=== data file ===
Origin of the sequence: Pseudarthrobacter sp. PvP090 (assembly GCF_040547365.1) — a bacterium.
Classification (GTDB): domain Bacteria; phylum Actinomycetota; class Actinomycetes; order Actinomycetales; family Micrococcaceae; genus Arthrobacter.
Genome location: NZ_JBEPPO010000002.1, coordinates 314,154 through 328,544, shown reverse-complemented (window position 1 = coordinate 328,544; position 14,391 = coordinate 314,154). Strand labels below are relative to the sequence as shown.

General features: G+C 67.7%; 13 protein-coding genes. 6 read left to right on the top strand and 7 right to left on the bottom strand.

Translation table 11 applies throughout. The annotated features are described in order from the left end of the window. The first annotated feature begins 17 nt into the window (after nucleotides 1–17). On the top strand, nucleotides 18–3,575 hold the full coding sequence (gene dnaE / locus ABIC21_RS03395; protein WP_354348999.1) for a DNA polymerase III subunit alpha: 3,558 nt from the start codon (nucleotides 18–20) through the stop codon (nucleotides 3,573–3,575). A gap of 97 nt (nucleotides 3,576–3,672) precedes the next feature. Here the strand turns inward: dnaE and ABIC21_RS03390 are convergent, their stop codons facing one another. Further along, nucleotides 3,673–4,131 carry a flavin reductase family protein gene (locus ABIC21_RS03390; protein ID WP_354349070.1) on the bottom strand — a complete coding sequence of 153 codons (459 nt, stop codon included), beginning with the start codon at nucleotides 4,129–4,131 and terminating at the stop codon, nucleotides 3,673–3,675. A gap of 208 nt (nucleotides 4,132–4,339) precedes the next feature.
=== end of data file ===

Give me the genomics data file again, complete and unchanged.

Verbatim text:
Origin of the sequence: Pseudarthrobacter sp. PvP090 (assembly GCF_040547365.1) — a bacterium.
Classification (GTDB): domain Bacteria; phylum Actinomycetota; class Actinomycetes; order Actinomycetales; family Micrococcaceae; genus Arthrobacter.
Genome location: NZ_JBEPPO010000002.1, coordinates 314,154 through 328,544, shown reverse-complemented (window position 1 = coordinate 328,544; position 14,391 = coordinate 314,154). Strand labels below are relative to the sequence as shown.

General features: G+C 67.7%; 13 protein-coding genes. 6 read left to right on the top strand and 7 right to left on the bottom strand.

Translation table 11 applies throughout. The annotated features are described in order from the left end of the window. The first annotated feature begins 17 nt into the window (after nucleotides 1–17). On the top strand, nucleotides 18–3,575 hold the full coding sequence (gene dnaE / locus ABIC21_RS03395; protein WP_354348999.1) for a DNA polymerase III subunit alpha: 3,558 nt from the start codon (nucleotides 18–20) through the stop codon (nucleotides 3,573–3,575). A gap of 97 nt (nucleotides 3,576–3,672) precedes the next feature. Here the strand turns inward: dnaE and ABIC21_RS03390 are convergent, their stop codons facing one another. Further along, nucleotides 3,673–4,131 carry a flavin reductase family protein gene (locus ABIC21_RS03390; protein ID WP_354349070.1) on the bottom strand — a complete coding sequence of 153 codons (459 nt, stop codon included), beginning with the start codon at nucleotides 4,129–4,131 and terminating at the stop codon, nucleotides 3,673–3,675. A gap of 208 nt (nucleotides 4,132–4,339) precedes the next feature.